This isn't to say that Lennon wasn't a collossal figure in the history of rock 'n' roll; only a clown would dispute that. But, by dint of their longevity, neither Paul McCartney nor George Martin achieved anything like Lennon's status, yet on any sensible assessment of the evidence they're entitled to be seen in exactly the same light. They, equally, were the Beatles. (Yeah, I know - and George Harrison was pretty cool too.) If ever the Lennon Legend may have been justified, then it was for his part of the Beatles trinity.
Nevertheless, this collection features no Beatles material. It is two thirds Lennon's songs in the five years between the Beatles' dissolution and his "retirement" from rock 'n' roll in 1975, and a third from that peculiar comeback-cum-post mortem effort, Double Fantasy. For the most part, the reputed genius is hard to spot. Suckers, of which there are millions, fete "Imagine" as one of the pinnacles of achievement in twentieth century popular culture. It's a haunting tune, but the only pinnacle reached by its sentiment is that of hypocrisy. "Imagine no possessions," sings John, captured on film behind a white steinway concert grand, in the hangar-like drawing room of his stately English Manor. And how could the same man sing with a straight face about the world living as one and on the same album deliver a hatred-infused open letter to Paul McCartney in the form of "How Do You Sleep?". A petite failure in the self-awareness department, non? Then again, genius and a lack of self awareness often go hand in hand. "Mother", also hardly an exhortation for a love-in, stands as a bruising piece of self-dissection, but sits awkwardly with Lennon's famously distant relationship with his own son, Julian. (Given how enthusiastic he was in cashing in on his famous Dad, it's a wonder Lennon Jr. didn't record a song called "Father".)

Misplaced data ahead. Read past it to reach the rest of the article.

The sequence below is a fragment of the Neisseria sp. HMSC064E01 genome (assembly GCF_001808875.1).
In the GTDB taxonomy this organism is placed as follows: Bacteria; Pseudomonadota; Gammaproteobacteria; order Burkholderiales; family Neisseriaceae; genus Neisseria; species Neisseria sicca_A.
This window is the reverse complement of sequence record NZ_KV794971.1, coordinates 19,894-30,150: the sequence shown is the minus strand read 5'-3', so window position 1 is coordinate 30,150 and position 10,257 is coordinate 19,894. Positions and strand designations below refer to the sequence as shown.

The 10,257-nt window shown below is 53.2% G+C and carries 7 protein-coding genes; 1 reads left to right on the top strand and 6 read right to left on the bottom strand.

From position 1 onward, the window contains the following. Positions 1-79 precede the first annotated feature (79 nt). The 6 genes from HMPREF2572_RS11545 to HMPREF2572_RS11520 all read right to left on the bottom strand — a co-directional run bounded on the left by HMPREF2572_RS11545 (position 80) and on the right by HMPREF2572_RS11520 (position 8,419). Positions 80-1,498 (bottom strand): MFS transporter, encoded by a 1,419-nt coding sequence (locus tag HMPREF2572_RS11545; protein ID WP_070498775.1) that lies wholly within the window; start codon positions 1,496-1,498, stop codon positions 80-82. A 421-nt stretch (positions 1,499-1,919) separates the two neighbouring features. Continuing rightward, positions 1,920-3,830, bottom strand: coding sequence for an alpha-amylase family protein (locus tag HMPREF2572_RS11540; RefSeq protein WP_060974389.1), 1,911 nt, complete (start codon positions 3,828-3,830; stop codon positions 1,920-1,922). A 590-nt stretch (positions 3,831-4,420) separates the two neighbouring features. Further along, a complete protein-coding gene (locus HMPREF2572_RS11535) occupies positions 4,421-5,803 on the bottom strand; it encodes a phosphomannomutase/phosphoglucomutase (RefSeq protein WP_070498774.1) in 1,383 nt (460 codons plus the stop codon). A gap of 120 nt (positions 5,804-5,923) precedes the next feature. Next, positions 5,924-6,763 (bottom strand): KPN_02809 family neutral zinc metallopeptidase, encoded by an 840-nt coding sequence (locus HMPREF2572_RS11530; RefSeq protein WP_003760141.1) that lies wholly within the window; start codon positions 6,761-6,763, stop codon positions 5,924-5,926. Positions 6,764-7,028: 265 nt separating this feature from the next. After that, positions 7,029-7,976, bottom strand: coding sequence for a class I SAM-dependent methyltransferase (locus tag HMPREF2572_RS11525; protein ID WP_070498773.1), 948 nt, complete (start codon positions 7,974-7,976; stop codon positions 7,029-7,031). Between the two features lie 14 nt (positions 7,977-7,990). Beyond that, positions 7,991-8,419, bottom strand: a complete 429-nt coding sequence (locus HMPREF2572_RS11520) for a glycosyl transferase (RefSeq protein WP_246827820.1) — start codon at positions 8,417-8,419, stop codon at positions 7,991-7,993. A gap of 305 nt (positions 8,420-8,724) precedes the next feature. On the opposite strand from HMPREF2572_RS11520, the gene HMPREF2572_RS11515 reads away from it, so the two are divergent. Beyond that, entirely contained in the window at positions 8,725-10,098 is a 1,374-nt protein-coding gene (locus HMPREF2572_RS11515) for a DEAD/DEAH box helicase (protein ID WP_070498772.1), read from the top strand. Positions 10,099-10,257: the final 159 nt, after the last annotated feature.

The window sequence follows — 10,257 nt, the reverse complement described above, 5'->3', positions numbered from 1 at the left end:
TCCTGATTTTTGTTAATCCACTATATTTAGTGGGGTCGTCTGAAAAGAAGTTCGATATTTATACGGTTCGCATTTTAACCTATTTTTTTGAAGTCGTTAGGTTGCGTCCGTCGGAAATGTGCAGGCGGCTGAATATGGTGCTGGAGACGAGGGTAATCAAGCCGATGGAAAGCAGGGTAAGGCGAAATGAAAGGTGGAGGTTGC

Where Lennon does earn some his legendary status, though, is the material from Double Fantasy. It's a shame it gets written off nowadays as simply a sentimental favourite. It was more than that: five years away from the game instilled in Lennon the faculty self-criticism so obviously lacking from his earlier work, and the result is a record completely at home with itself. But it's not the earth-shattering stuff that comprised Revolver or Rubber Soul. It's a guy in his dotage, which turned out to be drastically short. So "Legend" is a unwittingly perspicacious title. But it is still a great sample of John Lennon, and as every collection should have some Lennon in it, it has to come recommended.
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